Will the bacteria be able to adjust to the temperature being warmer and then suddenly 5/6 degrees cooler?

Thanks for your help btw :)



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Old 20th October 2016   #9
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Default Re: Struggling with cycling - Tank temperature?

Don't change the water, and the bacteria will be fine with the change of temperature.
I am happy to send some mature media. I have done so previously for someone on a fish forum, and it worked fine. If you want to pm me your address I'll get some sent.

I got my axolotls from a place in Essex, but that was when I was specifically looking for coppers. I also got a wildtype at the same time. I then got 3 older axies locally from someone who wanted to rehome theirs, so check Gumtree and ebay as well.

It is also worth asking around on the forum, as there are a few breeders on here as well.



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Old 20th October 2016   #10
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Default Re: Struggling with cycling - Tank temperature?

This should help to explain some more about cycling, and don't worry, you haven't ruined anything.

FISHLESS CYCLING - HOW TO DO IT | Think Fish Tropical Aquarium Forum



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Old 22nd October 2016   #11
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Default Re: Struggling with cycling - Tank temperature?

Quote:
Originally Posted by Donna001 View Post
Don't change the water, and the bacteria will be fine with the change of temperature.
I am happy to send some mature media. I have done so previously for someone on a fish forum, and it worked fine. If you want to pm me your address I'll get some sent.

I got my axolotls from a place in Essex, but that was when I was specifically looking for coppers. I also got a wildtype at the same time. I then got 3 older axies locally from someone who wanted to rehome theirs, so check Gumtree and ebay as well.

It is also worth asking around on the forum, as there are a few breeders on here as well.
Hi Donna,

Sorry for the late reply. That would be so kind of you, thanks so much! I'll PM you now :)



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Old 22nd October 2016   #12
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Default Re: Struggling with cycling - Tank temperature?

Don't change any of the water. Add a heater and set it to 25 degrees. Seeded media or other décor etc from established tank will definitely help. Don't panic and try to be patient, it will establish itself if you give it a chance. Whenever I cycle new tanks I also use Seachem stability - really helped my tank kick along and it was fully cycled in two weeks.



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Old 26th October 2016   #13
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Default Re: Struggling with cycling - Tank temperature?

I'm sorry to have to disagree with some of the other posters here, but I think the problem here may actually be the high ammonia level.

"Scientific studies have also now proven that Nitrospira are inhibited and cannot multiply in water that contains significant concentrations of ammonia, and evidence exists to suggest that existing populations of Nitrospira actually become dormant when ammonia is present in high concentrations. Kim et al. (2006) determined that with an active ammonia [NH3] level of 0.7 mg/l (=ppm) Nitrospira bacteria experienced a decrease of 50% effectiveness, resulting in an accumulation of nitrite. [4]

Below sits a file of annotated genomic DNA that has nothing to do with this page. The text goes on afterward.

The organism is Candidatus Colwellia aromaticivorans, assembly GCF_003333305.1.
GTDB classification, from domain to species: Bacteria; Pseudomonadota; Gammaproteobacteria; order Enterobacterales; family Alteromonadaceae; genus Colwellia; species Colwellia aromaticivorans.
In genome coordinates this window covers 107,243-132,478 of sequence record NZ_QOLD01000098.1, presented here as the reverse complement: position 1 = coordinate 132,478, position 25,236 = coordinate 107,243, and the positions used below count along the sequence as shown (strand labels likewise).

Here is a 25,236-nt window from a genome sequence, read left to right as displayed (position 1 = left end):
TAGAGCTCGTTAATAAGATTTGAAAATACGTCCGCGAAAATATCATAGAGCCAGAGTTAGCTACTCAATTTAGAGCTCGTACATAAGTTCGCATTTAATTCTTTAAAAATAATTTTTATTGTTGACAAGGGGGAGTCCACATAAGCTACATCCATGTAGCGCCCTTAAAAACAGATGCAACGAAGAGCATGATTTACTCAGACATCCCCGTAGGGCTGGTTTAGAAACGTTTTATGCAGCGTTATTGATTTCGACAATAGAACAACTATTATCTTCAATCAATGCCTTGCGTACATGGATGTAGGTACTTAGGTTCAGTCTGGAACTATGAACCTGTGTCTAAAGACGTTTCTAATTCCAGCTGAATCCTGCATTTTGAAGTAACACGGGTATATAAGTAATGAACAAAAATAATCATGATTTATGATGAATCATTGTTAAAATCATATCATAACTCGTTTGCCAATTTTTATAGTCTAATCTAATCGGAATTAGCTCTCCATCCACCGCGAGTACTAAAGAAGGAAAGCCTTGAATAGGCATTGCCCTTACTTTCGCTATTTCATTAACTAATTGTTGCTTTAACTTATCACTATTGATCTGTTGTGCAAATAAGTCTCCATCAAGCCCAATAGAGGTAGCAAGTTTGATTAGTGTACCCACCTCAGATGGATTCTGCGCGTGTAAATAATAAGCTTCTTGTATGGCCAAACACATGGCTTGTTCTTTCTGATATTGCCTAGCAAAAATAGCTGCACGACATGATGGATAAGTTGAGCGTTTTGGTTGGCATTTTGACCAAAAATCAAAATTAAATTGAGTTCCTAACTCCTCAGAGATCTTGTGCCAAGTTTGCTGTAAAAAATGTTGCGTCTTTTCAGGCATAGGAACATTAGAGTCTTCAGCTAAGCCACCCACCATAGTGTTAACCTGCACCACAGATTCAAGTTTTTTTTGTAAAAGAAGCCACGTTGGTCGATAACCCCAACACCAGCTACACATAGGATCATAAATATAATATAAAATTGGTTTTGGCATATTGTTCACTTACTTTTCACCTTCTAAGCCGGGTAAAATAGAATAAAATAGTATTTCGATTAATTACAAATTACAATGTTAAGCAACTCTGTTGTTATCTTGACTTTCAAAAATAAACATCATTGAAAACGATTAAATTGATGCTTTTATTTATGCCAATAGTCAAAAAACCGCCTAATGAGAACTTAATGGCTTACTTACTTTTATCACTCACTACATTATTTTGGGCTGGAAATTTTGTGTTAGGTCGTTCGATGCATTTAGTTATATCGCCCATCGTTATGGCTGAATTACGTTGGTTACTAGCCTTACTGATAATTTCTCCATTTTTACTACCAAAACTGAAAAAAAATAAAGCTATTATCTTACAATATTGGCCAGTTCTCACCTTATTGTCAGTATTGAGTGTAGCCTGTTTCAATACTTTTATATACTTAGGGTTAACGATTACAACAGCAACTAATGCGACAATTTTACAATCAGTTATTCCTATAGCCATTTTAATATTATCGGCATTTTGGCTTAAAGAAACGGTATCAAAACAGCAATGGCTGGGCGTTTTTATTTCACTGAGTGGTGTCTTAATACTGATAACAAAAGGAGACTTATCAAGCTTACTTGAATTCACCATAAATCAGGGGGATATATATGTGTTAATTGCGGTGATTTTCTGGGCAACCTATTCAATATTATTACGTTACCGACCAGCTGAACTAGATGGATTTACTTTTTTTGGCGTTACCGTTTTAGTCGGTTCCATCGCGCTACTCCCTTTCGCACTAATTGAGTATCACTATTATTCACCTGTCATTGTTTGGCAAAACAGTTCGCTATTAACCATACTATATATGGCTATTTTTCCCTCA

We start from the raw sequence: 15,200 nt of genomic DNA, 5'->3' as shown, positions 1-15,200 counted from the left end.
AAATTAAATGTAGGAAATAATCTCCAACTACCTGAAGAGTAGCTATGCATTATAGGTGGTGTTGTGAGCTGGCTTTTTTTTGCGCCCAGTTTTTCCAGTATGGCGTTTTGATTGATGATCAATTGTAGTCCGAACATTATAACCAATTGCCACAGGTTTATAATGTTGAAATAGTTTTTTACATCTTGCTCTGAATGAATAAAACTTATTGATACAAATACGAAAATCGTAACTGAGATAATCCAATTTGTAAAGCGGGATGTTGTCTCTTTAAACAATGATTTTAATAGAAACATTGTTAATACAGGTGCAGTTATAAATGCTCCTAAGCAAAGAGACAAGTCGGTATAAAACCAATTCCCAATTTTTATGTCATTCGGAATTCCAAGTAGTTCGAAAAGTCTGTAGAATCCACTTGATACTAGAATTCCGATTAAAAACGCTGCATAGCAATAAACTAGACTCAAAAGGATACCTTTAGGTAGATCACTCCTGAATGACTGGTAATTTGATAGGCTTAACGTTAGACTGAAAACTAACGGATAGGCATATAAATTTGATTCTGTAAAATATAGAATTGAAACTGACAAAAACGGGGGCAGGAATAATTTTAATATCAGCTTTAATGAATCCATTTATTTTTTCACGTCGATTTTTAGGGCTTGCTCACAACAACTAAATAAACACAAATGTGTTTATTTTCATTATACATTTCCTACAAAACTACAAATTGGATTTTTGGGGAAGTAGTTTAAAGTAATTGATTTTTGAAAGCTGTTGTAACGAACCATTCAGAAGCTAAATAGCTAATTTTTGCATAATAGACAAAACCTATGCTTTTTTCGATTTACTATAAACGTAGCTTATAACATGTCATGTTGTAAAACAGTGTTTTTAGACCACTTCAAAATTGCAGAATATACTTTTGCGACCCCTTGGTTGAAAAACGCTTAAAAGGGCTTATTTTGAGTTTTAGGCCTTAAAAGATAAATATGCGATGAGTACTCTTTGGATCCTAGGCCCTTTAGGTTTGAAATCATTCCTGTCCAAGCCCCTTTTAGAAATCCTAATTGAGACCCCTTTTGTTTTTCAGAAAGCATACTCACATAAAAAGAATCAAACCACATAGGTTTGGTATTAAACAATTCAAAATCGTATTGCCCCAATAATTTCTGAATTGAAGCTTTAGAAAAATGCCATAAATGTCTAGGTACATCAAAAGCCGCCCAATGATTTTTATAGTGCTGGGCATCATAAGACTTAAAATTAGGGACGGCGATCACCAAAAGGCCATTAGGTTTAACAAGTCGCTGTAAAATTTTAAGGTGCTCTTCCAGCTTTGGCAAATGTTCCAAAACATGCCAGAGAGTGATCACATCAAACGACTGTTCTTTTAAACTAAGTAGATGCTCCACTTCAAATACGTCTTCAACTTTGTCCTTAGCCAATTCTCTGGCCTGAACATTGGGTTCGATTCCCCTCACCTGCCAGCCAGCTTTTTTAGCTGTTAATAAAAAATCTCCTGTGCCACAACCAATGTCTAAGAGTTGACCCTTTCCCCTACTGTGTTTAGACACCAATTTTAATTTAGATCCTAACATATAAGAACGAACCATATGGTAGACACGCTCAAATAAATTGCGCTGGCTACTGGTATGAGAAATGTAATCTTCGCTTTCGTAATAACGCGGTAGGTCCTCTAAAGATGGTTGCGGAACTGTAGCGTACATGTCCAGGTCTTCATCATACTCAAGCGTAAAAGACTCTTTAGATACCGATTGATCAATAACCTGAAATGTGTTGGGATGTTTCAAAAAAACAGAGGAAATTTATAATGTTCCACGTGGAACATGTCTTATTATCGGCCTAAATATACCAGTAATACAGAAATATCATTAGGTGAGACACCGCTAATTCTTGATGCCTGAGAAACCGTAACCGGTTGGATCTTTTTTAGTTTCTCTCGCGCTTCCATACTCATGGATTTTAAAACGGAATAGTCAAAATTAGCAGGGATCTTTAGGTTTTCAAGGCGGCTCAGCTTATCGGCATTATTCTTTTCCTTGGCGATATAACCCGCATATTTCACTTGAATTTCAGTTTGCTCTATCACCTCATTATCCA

The pH has a direct effect on nitrifying bacteria. These bacteria operate at close to 100% effectiveness at a pH of 8.3, and this level of efficiency decreases as the pH lowers. At pH 7.0 efficiency is only 50%, at 6.5 only 30%, and at 6.0 only 10%. Below 6.0 the bacteria enter a state of dormancy and cease functioning..."

Read more: Bacteria in the Freshwater Aquarium - Tropical Fish Keeping - Aquarium fish care and resources


Also, yes, rapid changes in temperature can also be detrimental to the beneficial nitrifying bacteria.


Sources:

BENEFICIAL BACTERIA AND NITROGEN CYCLING


"Bacteria in the Freshwater Aquarium":

Bacteria in the Freshwater Aquarium - Tropical Fish Keeping - Aquarium fish care and resources
-
"Nitrifying Bacteria Facts":
Nitrifying Bacteria Facts

-

"Keeping up with Nitrates":
Keeping Up with Nitrate | Saltwater & Reef | Feature Articles | TFH Magazine®
-
"Establishing Cycling": Establishing Biological Cycling in Freshwater Systems: Establishing Biological Cycling in Freshwater Systems



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Old 26th October 2016   #14
Donna
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Default Re: Struggling with cycling - Tank temperature?

It's always good to have more information to take on board when dealing with these situations. Thanks for the links as well, great information there.
I didn't know that bacteria were more effective at higher pH - although it does now make me way more grateful for my hard water and higher pH.
Cycling would normally only involve ammonia levels of around 4ppm. I agree that water changes at higher levels would be the way forward. Hopefully the ammonia levels would only be 4ppm during cycling, and it's doing water changes at that (or lower levels) that I would discourage as it may not give the bacteria enough food to work with, and reduce the rate at which the tank cycles - but I will admit that I'm not a hugely experienced keeper, have only been keeping fish for 12 months, and axies for around 8 months, so always happy to learn from others.

GeorgeAquatics, the attached picture is not meant to offend, and you are not angry, but it is one of my favourites at the moment, and is meant as a compliment for citing sources.
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Old 26th October 2016   #15
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Default Re: Struggling with cycling - Tank temperature?

Hahaha! That is hilarious, Donna. I'm saving that for later. Too funny.

One note though, if you read the quote I posted again, you'll see the the bacteria were found to become 50% less effective at 0.7 ppm, which is much less than 4.0 ppm.

I would recommend doing 50% partial water changes every day until ammonia is between 0.25 and 0.50.

You're very welcome. I'm always happy to share my "library". :)